The Hatfield and CZ Bobwhite Side-by-Side Shotguns
By Chuck Hawks
Hatfield USA imports side-by-side shotguns. Huglu Arms in Turkey previously manufactured Hatfield brand guns. Huglu Arms has since signed an exclusive North American distribution agreement with CZ-USA, so presumably Huglu is no longer the Hatfield supplier, although Hatfield guns are still made in Turkey.
It is a discontinued, Huglu made, Hatfield brand gun that concerns us here. This gun appears to be very similar to the model that CZ-USA now calls the "Bobwhite." Note, however, that some of the particulars of the CZ Bobwhite differ from the Hatfield gun reviewed on the Product Review Page. (Note specifications below.)
The Hatfield/Huglu gun was built on a straightforward Anson & Deely action, although false side plates to simulate a sidelock gun were a Hatfield option. Decorative engraving was confined to the screw heads of the Hatfield gun, but there is hand engraving on the receiver of the CZ Bobwhite. The barrels are of the mono-block type with a high, solid rib on both guns.
Double or single triggers were available on the Hatfield at the buyer's option, as were straight hand or pistol grip stocks. The CZ Bobwhite is supplied with double triggers and a straight hand stock, while the similar CZ Ringneck comes with a pistol grip stock and single trigger. Hatfield generally seemed to get very nice wood for their guns, better than most Turkish guns and better than the wood on the CZ Bobwhite guns that we have seen. Visually, these Huglu boxlock guns make a good first impression.
The finish of the 28 gauge Hatfield/Huglu includes polished black barrels and case colors on the receiver. The wood finish is glossy and nicely shows off the Turkish walnut's figure, which includes attractive dark streaks. The hand checkering is done in a conventional point pattern at 20 lines per inch. The tasteful Schnable splinter forend is retained by a mechanical catch.
Our Hatfield test gun came with a selective single trigger. The trigger selector is incorporated with the tang safety and works quite well, which is by no means always the case. Plain extractors elevate the shells for removal by hand when the action is opened.
Unfortunately, the barrels' glossy black finish began to wear off before they were even removed from the cardboard shipping box. At that point Guns and Shooting Online's Rocky Hays, the owner of our test gun and an engraver and restorer of classic doubles, did a little investigating and discovered that the polished barrels were not blued, but painted. A little more investigative work revealed that the case colors on the receiver were achieved with a blowtorch!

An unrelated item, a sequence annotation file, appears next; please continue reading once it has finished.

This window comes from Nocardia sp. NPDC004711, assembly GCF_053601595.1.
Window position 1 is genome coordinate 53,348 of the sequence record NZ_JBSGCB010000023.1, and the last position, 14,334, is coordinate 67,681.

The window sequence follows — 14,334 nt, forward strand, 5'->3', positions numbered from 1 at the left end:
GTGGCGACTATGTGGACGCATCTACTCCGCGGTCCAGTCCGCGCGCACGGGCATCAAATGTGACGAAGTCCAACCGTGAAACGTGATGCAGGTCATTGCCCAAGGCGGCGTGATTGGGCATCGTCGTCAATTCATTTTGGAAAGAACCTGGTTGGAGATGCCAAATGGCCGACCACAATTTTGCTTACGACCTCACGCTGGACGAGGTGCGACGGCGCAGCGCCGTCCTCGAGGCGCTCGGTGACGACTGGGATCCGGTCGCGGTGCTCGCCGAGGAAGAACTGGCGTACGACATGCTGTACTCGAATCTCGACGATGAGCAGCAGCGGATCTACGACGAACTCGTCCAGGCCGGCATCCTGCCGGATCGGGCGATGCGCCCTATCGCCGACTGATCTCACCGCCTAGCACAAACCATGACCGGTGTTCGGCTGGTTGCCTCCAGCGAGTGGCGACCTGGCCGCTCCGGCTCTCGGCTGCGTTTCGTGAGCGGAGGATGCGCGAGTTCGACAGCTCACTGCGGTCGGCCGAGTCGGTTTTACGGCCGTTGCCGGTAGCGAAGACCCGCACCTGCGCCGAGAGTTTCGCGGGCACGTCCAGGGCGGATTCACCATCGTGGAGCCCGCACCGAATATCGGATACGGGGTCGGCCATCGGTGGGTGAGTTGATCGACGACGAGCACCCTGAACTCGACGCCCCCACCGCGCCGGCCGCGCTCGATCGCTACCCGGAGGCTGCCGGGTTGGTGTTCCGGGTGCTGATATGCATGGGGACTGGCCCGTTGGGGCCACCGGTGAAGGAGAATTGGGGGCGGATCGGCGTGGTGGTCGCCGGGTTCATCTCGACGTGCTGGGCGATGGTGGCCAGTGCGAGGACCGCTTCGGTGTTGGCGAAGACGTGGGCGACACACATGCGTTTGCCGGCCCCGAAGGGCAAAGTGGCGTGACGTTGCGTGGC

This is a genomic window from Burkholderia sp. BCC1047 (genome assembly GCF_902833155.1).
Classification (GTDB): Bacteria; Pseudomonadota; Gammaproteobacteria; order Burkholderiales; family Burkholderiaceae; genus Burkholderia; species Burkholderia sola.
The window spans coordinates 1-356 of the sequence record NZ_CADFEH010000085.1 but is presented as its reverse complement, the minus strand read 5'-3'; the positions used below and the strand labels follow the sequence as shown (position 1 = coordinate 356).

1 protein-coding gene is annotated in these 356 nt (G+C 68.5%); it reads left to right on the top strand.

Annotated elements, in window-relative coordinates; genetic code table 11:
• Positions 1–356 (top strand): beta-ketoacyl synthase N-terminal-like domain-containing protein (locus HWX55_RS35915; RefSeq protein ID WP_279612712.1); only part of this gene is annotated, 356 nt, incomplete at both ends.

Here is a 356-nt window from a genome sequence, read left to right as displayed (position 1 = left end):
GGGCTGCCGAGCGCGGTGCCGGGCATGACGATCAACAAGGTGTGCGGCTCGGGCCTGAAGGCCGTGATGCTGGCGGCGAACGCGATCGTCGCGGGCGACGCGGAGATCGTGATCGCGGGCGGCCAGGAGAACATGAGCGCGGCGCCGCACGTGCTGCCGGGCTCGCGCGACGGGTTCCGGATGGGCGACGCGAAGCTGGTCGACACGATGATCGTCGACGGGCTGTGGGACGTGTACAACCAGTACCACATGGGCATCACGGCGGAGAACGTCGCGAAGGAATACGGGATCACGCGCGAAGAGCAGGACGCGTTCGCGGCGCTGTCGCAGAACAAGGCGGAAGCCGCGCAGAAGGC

Here are some specifications for our Hatfield/Huglu gun. (CZ Bobwhite in parenthesis where applicable.)
The stock has a great deal of cast off and twist, and the comb places the average shooter's eye too high. It is so light that it tends to be whippy. The short 25-1/2" barrels aggravate this problem; 28" barrels would definitely be an improvement. The Hatfield's excessive cast off amplifies the subjective effect of recoil against the face. The Hatfield is visually attractive and makes a great first impression, but the more familiar you become with this gun the less desirable it seems.
The Hatfield Gun Company is now importing a sidelock gun of markedly higher quality, which they call their "London Sidelock." These cost considerably more than the previous Huglu boxlock gun, but have got to be worth the higher price. Hatfield London Sidelocks come with automatic ejectors and a non-selective single trigger. Barrels are now rust blued and the frame is bone charcoal case colored. Check out the new Hatfield London Sidelock gun at www.hatfield-usa.com
Note: A full length review of a Hatfield/Huglu shotgun can be found on the Product Review Page.
Copyright 2007 by Chuck Hawks. All rights reserved.